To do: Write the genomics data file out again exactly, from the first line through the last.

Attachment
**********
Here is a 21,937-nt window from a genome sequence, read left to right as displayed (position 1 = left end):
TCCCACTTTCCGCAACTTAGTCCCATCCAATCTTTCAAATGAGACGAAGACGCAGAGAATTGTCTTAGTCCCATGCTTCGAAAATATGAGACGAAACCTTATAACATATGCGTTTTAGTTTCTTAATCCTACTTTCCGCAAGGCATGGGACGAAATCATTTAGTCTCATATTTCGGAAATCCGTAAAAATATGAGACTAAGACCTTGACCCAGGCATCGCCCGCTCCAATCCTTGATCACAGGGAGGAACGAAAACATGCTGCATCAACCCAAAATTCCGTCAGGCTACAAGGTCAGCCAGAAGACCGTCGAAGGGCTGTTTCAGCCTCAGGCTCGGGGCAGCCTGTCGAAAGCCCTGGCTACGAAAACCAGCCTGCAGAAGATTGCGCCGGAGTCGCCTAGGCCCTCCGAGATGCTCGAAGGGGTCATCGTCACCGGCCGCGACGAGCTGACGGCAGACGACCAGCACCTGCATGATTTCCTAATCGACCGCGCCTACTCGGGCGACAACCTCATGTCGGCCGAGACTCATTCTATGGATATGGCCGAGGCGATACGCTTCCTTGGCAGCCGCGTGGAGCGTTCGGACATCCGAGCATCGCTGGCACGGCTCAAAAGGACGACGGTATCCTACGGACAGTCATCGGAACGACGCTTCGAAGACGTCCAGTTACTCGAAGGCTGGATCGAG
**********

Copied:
Here is a 21,937-nt window from a genome sequence, read left to right as displayed (position 1 = left end):
TCCCACTTTCCGCAACTTAGTCCCATCCAATCTTTCAAATGAGACGAAGACGCAGAGAATTGTCTTAGTCCCATGCTTCGAAAATATGAGACGAAACCTTATAACATATGCGTTTTAGTTTCTTAATCCTACTTTCCGCAAGGCATGGGACGAAATCATTTAGTCTCATATTTCGGAAATCCGTAAAAATATGAGACTAAGACCTTGACCCAGGCATCGCCCGCTCCAATCCTTGATCACAGGGAGGAACGAAAACATGCTGCATCAACCCAAAATTCCGTCAGGCTACAAGGTCAGCCAGAAGACCGTCGAAGGGCTGTTTCAGCCTCAGGCTCGGGGCAGCCTGTCGAAAGCCCTGGCTACGAAAACCAGCCTGCAGAAGATTGCGCCGGAGTCGCCTAGGCCCTCCGAGATGCTCGAAGGGGTCATCGTCACCGGCCGCGACGAGCTGACGGCAGACGACCAGCACCTGCATGATTTCCTAATCGACCGCGCCTACTCGGGCGACAACCTCATGTCGGCCGAGACTCATTCTATGGATATGGCCGAGGCGATACGCTTCCTTGGCAGCCGCGTGGAGCGTTCGGACATCCGAGCATCGCTGGCACGGCTCAAAAGGACGACGGTATCCTACGGACAGTCATCGGAACGACGCTTCGAAGACGTCCAGTTACTCGAAGGCTGGATCGAG